Jimmy Woulfe canvasses with Willie O’Dea and finds knowledge of the local area is his number one asset.
AN ADVANCE group of Willie O’Dea canvassers move into a cul-de-sac off Limerick’s St Joseph’s Street.
As two approach a door, the candidate beckons to them. “Lads don’t knock there. The family had a recent bereavement,” he advises.
It shows respect, but also O’Dea’s uncanny knowledge of his political territory and his constituents.
O’Dea could be described as a serial canvasser. Out walking the street is a routine he adheres to not just at election time, but every weekend.
“When I go out walking I am holding a clinic. When you are out there you meet people, talk to them and learn of the problems and issues that are causing concern. So when I meet people on an election canvass, it makes it all the better as they know you’re not somebody they meet once every few years asking for the vote. When I am out walking I can engage with people and they appreciate that.”
His home at Naughton’s Place, off Henry St, is right in the heart of St Joseph’s Parish.
He finds this election a big change from the last time in 2011 when Fianna Fáil suffered a pounding.
Willie says: “People are more receptive this time round and lot of Fianna Fáil voters who left are coming back.”
Councillor Kieran O’Hanlon, who is standing beside him, interjects: “They found out that far off hills are not greener,”
O’Dea adds: “The reception this time is warm”
Another on the canvassing team is Francis Bresnahan, aged 56, who was on the Young Munster team which won the All-Ireland league final in 1993 when the Cookies beat St Mary’s.
Francis had a clash with now-commentator Brent Pope of St Mary’s, which resutled in the Limerickman being rendered unconscious and Pope getting a red card.
Francis said: “I learned we won when I woke up in St Vincent’s Hospital.”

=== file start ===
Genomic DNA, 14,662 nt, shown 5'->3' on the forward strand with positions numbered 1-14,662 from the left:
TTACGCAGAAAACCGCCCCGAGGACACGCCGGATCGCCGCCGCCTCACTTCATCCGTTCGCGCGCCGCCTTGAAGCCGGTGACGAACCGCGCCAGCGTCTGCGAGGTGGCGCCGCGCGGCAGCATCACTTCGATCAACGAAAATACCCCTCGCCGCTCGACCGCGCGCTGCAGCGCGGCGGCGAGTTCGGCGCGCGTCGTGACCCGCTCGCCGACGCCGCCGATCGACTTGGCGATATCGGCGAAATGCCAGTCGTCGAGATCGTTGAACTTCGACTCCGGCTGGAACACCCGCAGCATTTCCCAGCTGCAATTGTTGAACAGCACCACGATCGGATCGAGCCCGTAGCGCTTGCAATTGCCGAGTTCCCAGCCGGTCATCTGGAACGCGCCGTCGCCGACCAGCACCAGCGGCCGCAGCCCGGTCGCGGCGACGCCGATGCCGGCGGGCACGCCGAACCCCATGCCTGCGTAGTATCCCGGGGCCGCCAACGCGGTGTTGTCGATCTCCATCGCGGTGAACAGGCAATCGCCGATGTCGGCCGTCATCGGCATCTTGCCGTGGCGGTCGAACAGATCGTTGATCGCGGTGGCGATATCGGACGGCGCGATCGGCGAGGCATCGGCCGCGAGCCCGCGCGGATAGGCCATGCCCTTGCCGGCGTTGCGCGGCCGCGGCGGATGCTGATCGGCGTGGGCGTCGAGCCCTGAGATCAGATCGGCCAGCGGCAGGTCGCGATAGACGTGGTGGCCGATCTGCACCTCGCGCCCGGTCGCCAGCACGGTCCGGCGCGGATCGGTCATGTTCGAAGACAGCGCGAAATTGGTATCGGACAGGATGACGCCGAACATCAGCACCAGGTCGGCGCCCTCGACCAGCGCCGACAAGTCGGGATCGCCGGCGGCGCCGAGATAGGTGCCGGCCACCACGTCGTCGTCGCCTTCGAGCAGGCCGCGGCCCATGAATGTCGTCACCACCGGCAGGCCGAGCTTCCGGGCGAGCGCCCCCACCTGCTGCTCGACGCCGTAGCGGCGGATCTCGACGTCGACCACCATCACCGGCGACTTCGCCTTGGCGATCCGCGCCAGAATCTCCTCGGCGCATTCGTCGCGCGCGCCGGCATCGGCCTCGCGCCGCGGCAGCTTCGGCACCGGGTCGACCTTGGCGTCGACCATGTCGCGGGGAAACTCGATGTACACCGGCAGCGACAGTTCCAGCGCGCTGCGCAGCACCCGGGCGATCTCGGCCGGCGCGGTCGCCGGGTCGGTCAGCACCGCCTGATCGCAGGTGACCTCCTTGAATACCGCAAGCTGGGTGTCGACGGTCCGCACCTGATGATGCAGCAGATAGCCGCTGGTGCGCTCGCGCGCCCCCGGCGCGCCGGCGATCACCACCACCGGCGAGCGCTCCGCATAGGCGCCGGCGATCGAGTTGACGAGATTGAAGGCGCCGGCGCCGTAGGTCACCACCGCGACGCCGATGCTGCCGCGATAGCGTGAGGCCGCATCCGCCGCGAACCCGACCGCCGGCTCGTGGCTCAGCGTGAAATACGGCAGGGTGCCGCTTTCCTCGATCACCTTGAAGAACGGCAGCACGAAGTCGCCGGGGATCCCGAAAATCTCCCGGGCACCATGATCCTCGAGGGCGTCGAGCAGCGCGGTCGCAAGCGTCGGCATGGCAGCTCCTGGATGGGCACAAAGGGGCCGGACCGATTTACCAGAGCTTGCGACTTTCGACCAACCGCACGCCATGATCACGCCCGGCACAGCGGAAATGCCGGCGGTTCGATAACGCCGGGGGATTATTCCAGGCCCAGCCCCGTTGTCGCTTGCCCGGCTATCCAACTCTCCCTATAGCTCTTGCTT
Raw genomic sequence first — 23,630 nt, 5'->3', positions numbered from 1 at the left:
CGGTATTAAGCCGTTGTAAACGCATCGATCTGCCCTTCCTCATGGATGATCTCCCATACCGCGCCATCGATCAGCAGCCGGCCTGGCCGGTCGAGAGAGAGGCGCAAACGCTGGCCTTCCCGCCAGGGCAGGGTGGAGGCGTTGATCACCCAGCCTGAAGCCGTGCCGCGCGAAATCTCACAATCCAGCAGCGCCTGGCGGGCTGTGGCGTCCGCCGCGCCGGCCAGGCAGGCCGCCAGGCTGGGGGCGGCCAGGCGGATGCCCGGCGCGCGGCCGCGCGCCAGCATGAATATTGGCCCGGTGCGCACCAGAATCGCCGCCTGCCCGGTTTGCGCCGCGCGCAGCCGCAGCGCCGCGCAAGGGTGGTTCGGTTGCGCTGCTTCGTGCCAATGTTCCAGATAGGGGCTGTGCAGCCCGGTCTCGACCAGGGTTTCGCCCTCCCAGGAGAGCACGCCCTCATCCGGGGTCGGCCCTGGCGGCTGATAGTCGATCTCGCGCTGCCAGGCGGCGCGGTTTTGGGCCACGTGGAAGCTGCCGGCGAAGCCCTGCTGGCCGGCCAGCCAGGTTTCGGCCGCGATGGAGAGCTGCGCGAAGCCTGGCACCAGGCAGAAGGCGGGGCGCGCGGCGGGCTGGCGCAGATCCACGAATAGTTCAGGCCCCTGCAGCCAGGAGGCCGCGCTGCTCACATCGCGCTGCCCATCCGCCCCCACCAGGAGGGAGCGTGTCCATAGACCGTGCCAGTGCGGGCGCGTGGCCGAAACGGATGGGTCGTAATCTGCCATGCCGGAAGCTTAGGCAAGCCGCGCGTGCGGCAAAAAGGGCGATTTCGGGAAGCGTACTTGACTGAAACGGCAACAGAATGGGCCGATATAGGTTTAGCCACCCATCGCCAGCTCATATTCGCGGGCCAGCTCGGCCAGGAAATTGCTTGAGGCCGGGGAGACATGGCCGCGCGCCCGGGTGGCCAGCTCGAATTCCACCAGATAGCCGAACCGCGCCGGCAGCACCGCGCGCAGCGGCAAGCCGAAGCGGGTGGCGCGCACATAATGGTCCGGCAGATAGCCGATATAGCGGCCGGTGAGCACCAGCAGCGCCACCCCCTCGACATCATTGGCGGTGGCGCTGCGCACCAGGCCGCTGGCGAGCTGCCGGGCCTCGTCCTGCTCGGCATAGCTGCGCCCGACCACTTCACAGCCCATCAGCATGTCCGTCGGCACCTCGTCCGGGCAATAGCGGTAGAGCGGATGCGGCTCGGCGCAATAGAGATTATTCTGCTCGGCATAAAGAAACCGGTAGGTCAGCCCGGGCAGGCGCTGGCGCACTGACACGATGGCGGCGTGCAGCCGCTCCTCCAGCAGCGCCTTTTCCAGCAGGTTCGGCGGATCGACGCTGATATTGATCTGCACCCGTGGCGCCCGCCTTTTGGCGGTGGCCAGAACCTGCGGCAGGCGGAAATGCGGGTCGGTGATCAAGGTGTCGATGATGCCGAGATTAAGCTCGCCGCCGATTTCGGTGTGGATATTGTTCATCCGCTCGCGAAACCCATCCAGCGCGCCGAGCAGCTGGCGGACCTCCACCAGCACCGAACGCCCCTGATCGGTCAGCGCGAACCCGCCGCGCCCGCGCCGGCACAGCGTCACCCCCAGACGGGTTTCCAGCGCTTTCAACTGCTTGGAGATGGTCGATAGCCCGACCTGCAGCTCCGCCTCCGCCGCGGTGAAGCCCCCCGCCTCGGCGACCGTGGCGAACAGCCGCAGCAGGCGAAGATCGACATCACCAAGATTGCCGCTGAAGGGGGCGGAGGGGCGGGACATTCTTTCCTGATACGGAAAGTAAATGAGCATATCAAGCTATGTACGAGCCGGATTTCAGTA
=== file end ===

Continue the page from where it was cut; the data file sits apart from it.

Not to miss out on the celebrations, he signed himself out of hospital and caught a late train back to Limerick. He has resisted a number of invitations to enter local politics.
“I’m too busy coaching at Claughaun GAA club, the senior football team and youths rugby,” he said.
Francis who played senior rugby for Young Munster over 17 seasons, winning three Munster Senior Cup medals said: “I have known willie for years and I’m just giving him a hand with the canvass.”
As the canvass team moves along St Joseph’s Street a woman who lives in Ballincurra approaches.
She is concerned about the new bus lane at Ballinacurra and asks the candidate if there is anything that can be done about it.
Willie O’Dea agrees that it should not have been put there.
“It’s as if the council had too much roads money to spend and just spent it on a bus lane to get rid of an allocation,” he says.
Another man inquires about a story in the Limerick Leader.
He says: “In the Leader it said you want people who give you the number one and the number two to Jan O’Sullivan [Labour].”
O’Dea replies: “I don’t know where they [Limerick Leader] got that from. I never told my voters what to do with their number twos. All I’m asking for is the number one and it’s up to people themselves to do what they want after that.”
It’s then on to Wolfe Tone St. At No 63, Mick Hogan has a big welcome for O’Dea.
Mick, aged 75, a retired lorry driver who worked with McMahon’s tells me: “Willie did me a big favour about 10 years ago. I wasn’t well and needed a treble by-pass. I went to several of them, but Willie was the only one to do something for me and got the operation speeded up. The heart trouble never came back, thanks be to God.”
Down the street the canvassers turn into Mount Pleasant Avenue.
O’Dea worker, Kathleen Horan, a retired caterer with AIB at the 106/108 O’Connell St branch, moves over to the candidate with a bit of sound advice.
“Don’t go to that door They’re Fine Gael and they’ll only ate you.”
One man in his 20s answers the door at one of the many rented houses in the area.
When he tells Willie O’Dea his vote is in another constituency, the exchange continues.
“Limerick County,” came the reply.
“You might give the vote to Niall Collins.”
“I know Niall and I vote for him.”
As Willie O’Dea turns from the door he smiles: “If you can’t get the vote yourself, try and get it for a collague.”
As he talks about the way the campaign is going generally in Limerick, Willie O’Dea says there seems to be a swing away from the established parties which he has not seen before.
“And the voters seem to have put Sinn Féin in that [establishment] category. Prendiville (AAA) could gain a certain amount from that,” he says.
As for his chances of topping the poll, he said: “I think as a senior government minister, Michael Noonan will top the poll.”
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